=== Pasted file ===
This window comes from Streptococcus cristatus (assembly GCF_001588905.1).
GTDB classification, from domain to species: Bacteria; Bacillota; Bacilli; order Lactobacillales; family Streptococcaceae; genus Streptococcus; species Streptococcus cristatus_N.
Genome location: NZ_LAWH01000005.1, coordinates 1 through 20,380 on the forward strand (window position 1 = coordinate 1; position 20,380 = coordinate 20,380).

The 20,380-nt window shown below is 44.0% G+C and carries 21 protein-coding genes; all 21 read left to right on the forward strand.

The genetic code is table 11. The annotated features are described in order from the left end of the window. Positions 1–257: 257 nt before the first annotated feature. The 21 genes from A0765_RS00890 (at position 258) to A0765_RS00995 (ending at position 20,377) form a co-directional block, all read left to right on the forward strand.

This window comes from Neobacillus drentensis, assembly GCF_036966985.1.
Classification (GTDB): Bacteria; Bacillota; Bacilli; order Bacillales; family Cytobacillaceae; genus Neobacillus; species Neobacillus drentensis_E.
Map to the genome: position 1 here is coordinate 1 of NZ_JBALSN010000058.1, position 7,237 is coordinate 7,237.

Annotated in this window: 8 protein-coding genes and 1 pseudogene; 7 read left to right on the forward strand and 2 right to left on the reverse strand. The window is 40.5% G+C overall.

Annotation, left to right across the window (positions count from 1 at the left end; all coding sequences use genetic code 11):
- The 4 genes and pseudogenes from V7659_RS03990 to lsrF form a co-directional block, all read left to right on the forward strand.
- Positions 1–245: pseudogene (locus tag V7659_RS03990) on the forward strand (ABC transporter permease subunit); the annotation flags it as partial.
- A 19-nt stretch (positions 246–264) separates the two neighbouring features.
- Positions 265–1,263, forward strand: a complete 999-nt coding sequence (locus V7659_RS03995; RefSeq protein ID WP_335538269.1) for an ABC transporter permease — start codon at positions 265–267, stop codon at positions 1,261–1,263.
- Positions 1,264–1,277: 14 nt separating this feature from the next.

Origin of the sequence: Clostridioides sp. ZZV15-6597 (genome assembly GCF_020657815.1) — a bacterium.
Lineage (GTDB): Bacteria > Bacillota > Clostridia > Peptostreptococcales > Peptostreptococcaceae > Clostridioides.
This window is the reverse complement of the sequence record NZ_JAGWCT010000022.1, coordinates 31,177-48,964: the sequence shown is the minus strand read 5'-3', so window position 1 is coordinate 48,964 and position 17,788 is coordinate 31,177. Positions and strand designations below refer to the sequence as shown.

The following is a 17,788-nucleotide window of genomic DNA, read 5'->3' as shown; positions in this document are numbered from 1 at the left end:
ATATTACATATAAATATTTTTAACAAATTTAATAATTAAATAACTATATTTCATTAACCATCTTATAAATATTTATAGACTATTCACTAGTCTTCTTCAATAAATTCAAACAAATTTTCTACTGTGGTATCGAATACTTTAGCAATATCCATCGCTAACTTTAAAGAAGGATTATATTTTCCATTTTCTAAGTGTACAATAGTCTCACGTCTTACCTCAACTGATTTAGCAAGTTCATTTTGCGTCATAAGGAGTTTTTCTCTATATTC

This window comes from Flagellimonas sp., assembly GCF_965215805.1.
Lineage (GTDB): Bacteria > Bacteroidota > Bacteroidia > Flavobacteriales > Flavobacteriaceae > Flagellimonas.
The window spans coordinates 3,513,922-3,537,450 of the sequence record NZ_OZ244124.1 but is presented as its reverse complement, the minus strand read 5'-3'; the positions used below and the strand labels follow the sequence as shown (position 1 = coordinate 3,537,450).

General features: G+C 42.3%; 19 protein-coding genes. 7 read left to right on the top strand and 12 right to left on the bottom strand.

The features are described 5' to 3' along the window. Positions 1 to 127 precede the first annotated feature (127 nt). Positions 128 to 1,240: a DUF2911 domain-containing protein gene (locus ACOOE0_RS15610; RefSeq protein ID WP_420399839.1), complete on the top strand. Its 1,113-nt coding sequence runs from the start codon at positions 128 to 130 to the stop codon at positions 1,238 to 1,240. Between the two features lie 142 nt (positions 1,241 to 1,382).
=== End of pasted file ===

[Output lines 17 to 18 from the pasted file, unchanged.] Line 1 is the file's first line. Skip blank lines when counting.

Lineage (GTDB): Bacteria > Bacillota > Clostridia > Peptostreptococcales > Peptostreptococcaceae > Clostridioides.
This window is the reverse complement of the sequence record NZ_JAGWCT010000022.1, coordinates 31,177-48,964: the sequence shown is the minus strand read 5'-3', so window position 1 is coordinate 48,964 and position 17,788 is coordinate 31,177. Positions and strand designations below refer to the sequence as shown.